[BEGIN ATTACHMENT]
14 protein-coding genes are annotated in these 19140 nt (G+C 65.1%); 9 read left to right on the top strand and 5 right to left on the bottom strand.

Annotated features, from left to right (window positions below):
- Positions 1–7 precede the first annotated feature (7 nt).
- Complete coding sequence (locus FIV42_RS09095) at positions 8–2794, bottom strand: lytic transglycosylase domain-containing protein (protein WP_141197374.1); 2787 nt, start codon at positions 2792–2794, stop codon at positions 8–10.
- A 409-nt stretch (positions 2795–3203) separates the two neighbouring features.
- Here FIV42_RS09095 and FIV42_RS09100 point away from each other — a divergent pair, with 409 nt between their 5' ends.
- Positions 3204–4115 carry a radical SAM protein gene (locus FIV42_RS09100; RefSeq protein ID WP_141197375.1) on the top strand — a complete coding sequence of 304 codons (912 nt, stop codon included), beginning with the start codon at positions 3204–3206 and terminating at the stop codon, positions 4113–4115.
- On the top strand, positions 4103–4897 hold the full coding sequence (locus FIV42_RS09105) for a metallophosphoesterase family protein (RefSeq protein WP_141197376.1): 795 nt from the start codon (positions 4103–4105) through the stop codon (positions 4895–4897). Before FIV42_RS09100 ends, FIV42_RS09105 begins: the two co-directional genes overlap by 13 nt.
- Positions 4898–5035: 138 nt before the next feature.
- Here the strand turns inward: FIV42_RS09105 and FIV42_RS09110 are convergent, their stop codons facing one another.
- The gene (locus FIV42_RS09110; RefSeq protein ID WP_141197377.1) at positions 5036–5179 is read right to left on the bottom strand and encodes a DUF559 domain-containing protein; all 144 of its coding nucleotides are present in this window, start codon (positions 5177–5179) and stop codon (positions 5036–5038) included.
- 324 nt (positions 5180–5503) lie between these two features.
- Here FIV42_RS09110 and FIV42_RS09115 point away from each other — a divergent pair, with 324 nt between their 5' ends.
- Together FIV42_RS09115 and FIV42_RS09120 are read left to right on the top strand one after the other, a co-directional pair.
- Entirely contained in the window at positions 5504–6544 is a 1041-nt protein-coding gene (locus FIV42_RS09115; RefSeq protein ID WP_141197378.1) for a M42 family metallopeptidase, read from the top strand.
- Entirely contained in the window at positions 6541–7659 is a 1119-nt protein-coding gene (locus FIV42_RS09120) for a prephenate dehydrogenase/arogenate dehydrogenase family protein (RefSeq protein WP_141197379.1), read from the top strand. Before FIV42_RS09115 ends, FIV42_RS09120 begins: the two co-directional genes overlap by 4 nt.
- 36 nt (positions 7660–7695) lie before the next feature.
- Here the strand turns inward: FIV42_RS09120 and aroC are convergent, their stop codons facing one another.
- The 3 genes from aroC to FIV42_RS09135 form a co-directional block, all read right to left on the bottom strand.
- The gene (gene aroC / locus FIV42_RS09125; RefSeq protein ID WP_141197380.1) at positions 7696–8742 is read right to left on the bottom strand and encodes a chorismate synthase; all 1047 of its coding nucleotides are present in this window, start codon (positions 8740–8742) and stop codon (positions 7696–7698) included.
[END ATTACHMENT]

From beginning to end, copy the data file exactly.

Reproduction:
14 protein-coding genes are annotated in these 19140 nt (G+C 65.1%); 9 read left to right on the top strand and 5 right to left on the bottom strand.

Annotated features, from left to right (window positions below):
- Positions 1–7 precede the first annotated feature (7 nt).
- Complete coding sequence (locus FIV42_RS09095) at positions 8–2794, bottom strand: lytic transglycosylase domain-containing protein (protein WP_141197374.1); 2787 nt, start codon at positions 2792–2794, stop codon at positions 8–10.
- A 409-nt stretch (positions 2795–3203) separates the two neighbouring features.
- Here FIV42_RS09095 and FIV42_RS09100 point away from each other — a divergent pair, with 409 nt between their 5' ends.
- Positions 3204–4115 carry a radical SAM protein gene (locus FIV42_RS09100; RefSeq protein ID WP_141197375.1) on the top strand — a complete coding sequence of 304 codons (912 nt, stop codon included), beginning with the start codon at positions 3204–3206 and terminating at the stop codon, positions 4113–4115.
- On the top strand, positions 4103–4897 hold the full coding sequence (locus FIV42_RS09105) for a metallophosphoesterase family protein (RefSeq protein WP_141197376.1): 795 nt from the start codon (positions 4103–4105) through the stop codon (positions 4895–4897). Before FIV42_RS09100 ends, FIV42_RS09105 begins: the two co-directional genes overlap by 13 nt.
- Positions 4898–5035: 138 nt before the next feature.
- Here the strand turns inward: FIV42_RS09105 and FIV42_RS09110 are convergent, their stop codons facing one another.
- The gene (locus FIV42_RS09110; RefSeq protein ID WP_141197377.1) at positions 5036–5179 is read right to left on the bottom strand and encodes a DUF559 domain-containing protein; all 144 of its coding nucleotides are present in this window, start codon (positions 5177–5179) and stop codon (positions 5036–5038) included.
- 324 nt (positions 5180–5503) lie between these two features.
- Here FIV42_RS09110 and FIV42_RS09115 point away from each other — a divergent pair, with 324 nt between their 5' ends.
- Together FIV42_RS09115 and FIV42_RS09120 are read left to right on the top strand one after the other, a co-directional pair.
- Entirely contained in the window at positions 5504–6544 is a 1041-nt protein-coding gene (locus FIV42_RS09115; RefSeq protein ID WP_141197378.1) for a M42 family metallopeptidase, read from the top strand.
- Entirely contained in the window at positions 6541–7659 is a 1119-nt protein-coding gene (locus FIV42_RS09120) for a prephenate dehydrogenase/arogenate dehydrogenase family protein (RefSeq protein WP_141197379.1), read from the top strand. Before FIV42_RS09115 ends, FIV42_RS09120 begins: the two co-directional genes overlap by 4 nt.
- 36 nt (positions 7660–7695) lie before the next feature.
- Here the strand turns inward: FIV42_RS09120 and aroC are convergent, their stop codons facing one another.
- The 3 genes from aroC to FIV42_RS09135 form a co-directional block, all read right to left on the bottom strand.
- The gene (gene aroC / locus FIV42_RS09125; RefSeq protein ID WP_141197380.1) at positions 7696–8742 is read right to left on the bottom strand and encodes a chorismate synthase; all 1047 of its coding nucleotides are present in this window, start codon (positions 8740–8742) and stop codon (positions 7696–7698) included.